Mysteries solved

There were many things I was waiting to discover about myself when I came to vet school. Nothing deep, just pertaining basically to how well-prepared I would be for the curriculum. I worried that my non-traditional route would mean that there were holes in my education that would put me at a disadvantage, while hoping that perhaps in addition to the holes I also had supplemental knowledge/experience that I would not have gotten had I followed a more traditional route.

Now that I have been here for a bit, have gone through the first two (and almost three!) rounds of exams, I can see where I fall (more or less – grades aren’t in anyway well publicized, but I can get the gist of it). I would LOVE to be able to say that I’m freakishly intelligent and well-prepared, that I hardly ever study and knowledge seeps from my pores. That I scoff at the silly 22 year olds who flounder in my wake. But it obviously would be an enormous lie. The fact is, I fall exactly where I have always fallen academically: not stupendous, not top 10%, probably not top 25%, but certainly above average. Perhaps top 40%. 35% on a good day. Everywhere I go, there I am.

I’ve never been an easy-A student, except for in the easier classes (psych, english, etc.). I worked my butt off for my Bs, and I was happy enough with them. And that still holds true here, I’m afraid. I’m a little better actually – I’ve gotten a good mix of As and Bs, possibly favoring As, but it doesn’t come easily. Those dear dear students who piss and moan about their B get no sympathy from me.

It would seem that I was most poorly prepared in knowing HOW to study. i still struggle with this – others seem much quicker to organize their studying and they know WHAT to study, what professors are most likely looking for.

I am also poorly prepared in anatomy, as I never too any sort of anatomy course. However, I’m very well-prepared in biochemistry (two semesters! at harvard! whoop-de-doo) and physiology (two separate phys classes), and while the physiology has been helpful, especially when we did renal physiology, biochemistry hasn’t really helped. The reality is that classes here are much more intense than undergrad courses. So my classmates who did take an undergraduate anatomy class had to learn perhaps 5 arteries then; now, we learn far more so their knowledge is a nice step up, but by no means is it make-or-break and as far as I can tell does not give them any significant advantage. The intensity of the classes here places us all on a level playing field, and I have truly seen no exceptions to this.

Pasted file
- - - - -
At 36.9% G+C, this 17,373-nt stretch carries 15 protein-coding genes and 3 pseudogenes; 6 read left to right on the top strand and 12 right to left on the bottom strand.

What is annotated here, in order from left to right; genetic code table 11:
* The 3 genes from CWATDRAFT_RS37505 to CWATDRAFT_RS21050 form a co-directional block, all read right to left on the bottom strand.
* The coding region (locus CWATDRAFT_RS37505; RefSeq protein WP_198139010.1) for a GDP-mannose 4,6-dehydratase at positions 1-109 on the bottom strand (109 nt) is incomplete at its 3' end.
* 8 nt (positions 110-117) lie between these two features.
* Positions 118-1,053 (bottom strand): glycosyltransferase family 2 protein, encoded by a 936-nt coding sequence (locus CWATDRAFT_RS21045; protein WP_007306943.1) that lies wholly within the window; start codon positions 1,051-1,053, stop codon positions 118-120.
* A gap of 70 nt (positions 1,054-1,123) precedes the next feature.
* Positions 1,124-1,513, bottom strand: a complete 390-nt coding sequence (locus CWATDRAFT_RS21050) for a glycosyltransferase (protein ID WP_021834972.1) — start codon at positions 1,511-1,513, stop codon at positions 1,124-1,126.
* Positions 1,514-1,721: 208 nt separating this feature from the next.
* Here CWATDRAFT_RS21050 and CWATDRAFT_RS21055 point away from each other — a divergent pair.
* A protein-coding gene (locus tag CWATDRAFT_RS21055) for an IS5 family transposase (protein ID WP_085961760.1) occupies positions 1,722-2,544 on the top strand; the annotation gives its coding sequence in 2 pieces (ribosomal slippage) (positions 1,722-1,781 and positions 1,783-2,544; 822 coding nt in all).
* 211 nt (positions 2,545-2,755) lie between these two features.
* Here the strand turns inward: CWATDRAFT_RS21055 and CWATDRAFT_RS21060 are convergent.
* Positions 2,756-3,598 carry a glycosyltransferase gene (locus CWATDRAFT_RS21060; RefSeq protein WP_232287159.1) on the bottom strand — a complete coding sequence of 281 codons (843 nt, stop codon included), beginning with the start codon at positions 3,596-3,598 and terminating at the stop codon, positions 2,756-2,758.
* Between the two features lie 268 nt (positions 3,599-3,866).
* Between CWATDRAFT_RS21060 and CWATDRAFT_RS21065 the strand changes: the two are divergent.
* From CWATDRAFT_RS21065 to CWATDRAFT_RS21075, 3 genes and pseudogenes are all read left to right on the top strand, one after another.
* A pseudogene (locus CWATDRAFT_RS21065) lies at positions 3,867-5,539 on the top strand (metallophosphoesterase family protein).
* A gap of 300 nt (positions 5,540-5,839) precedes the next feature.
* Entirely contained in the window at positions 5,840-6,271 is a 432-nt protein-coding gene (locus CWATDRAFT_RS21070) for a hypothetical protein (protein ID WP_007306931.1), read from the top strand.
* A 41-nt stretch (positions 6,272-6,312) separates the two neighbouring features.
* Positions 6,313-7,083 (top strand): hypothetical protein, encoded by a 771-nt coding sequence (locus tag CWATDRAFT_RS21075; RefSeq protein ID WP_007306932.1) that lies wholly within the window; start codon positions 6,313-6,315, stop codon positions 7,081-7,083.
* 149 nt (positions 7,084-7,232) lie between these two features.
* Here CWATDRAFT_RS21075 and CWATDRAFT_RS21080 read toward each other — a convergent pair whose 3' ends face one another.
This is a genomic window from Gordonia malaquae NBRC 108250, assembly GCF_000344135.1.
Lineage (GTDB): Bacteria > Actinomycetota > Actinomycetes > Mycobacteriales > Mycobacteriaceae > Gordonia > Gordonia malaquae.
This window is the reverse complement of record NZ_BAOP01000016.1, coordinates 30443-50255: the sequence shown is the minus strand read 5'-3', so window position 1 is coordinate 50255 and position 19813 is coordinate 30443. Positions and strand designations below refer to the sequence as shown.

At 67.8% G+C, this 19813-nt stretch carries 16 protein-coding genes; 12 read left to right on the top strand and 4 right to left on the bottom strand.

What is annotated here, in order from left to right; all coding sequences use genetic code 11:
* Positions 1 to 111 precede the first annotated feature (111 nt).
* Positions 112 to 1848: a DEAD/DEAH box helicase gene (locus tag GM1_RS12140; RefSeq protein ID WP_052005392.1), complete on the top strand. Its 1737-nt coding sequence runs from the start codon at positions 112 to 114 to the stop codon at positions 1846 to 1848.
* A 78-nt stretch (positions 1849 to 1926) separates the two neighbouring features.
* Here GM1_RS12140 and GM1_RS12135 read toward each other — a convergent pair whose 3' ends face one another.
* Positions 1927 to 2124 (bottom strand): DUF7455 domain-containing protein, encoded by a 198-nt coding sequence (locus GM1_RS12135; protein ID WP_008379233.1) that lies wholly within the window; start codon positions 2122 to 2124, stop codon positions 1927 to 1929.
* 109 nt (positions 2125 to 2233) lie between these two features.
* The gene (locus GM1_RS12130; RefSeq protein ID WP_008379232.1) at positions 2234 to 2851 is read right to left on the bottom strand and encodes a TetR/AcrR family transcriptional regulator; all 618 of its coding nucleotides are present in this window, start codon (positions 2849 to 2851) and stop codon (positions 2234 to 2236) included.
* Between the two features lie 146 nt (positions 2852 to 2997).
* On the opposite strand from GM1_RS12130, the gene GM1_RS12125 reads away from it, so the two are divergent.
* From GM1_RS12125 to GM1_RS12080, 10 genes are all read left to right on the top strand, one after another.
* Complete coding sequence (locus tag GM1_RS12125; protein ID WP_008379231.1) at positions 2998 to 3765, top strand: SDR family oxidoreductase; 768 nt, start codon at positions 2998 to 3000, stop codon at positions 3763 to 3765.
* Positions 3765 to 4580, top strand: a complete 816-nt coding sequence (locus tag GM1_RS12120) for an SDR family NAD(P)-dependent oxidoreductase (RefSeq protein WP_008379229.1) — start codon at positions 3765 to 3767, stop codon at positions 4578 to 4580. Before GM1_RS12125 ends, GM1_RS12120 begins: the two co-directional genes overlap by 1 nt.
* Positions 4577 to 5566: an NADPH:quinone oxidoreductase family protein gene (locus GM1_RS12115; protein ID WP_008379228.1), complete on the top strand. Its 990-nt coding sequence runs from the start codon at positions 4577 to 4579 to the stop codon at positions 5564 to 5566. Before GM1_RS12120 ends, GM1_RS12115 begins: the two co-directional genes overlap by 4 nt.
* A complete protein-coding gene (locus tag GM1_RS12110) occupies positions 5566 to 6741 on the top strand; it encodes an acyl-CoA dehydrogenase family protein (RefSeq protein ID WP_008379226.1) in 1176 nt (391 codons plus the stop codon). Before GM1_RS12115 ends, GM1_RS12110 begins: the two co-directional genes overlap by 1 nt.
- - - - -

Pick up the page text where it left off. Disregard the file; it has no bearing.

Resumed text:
I have a smart anatomy dissection group, but one girl just has a great memory. A TA will come over, point out 8 different structures to us, and she will clearly remember everything he said, while the words are swimming helplessly around in my brain. I wish I were more like her with the memory – what an advantage! I have to hear something 5 times, repeat it 10 times and THEN it sticks. But it does stick, thankfully. Just different.

As far as time management? Oh please. oh PLEASE. Admittedly there are times when it gets overwhelming, when I have several exams looming and start to freak out slightly. But seriously, being in school full-time is like a vacation. It seems scary, right? I leave school after my last class and think “crap! i have to study x and y and write z, blah blah”. But then it hits me: it’s 3PM. I have all freaking afternoon to do this. So I absolutely do spend a lot of time studying and all, but really, it’s a cake walk compared to working two jobs and taking two classes. And the beauty of it? It’s only like 8 months out of the year. I’ll have my summer off! Believe me when I say that I am enjoying this time as much as I possibly can. And don’t even question that this is the LAST time I’ll ever be a full-time student.

One area where I am extremely, optimally prepared, possibly #1 in my class is in experience. I’ve always known that technically, Angell was a big hospital and very well known. And not to put too fine a point on it, but now that I’ve been here, and heard about the experiences other students got at the clinics they worked at, Angell is leaps and bounds above any other veterinary hospital. I’m am so incredibly lucky to have worked there. In case studies, I’ve heard of, and can explain well (not fully, but well) almost all of the drugs and diseases we discuss: saddle thrombus, CHF, ARF, GDV/bloat, enalpril, lasix, etc., etc., I’ve seen them all. I’ve seen and done ultrasounds (though I had no idea what I was looking at), read ECGs ad naseum, run plenty of blood tests, etc. The one area I’m lacking of course is just routine medicine – I couldn’t tell you anythign about vaccination schedules, for example. But all things emergency and critical care, at this early point, I have exposure to. Indeed I have yet to hear about anything new. I don’t mean to be snotty about it, certainly none of my classes have been boring or uneducational, and this is my first semester when we’re just covering the basics anyway. But to say the least, I’m hugely grateful for my experiences, and yes, all those overnights officially were well worth it.

Ugh, i’m certainly as skilled at procrastination as ever. It’s 11:30PM and I have an anatomy exam in 14 hours. you’d think I’d be studying? or sleeping? both good ideas.


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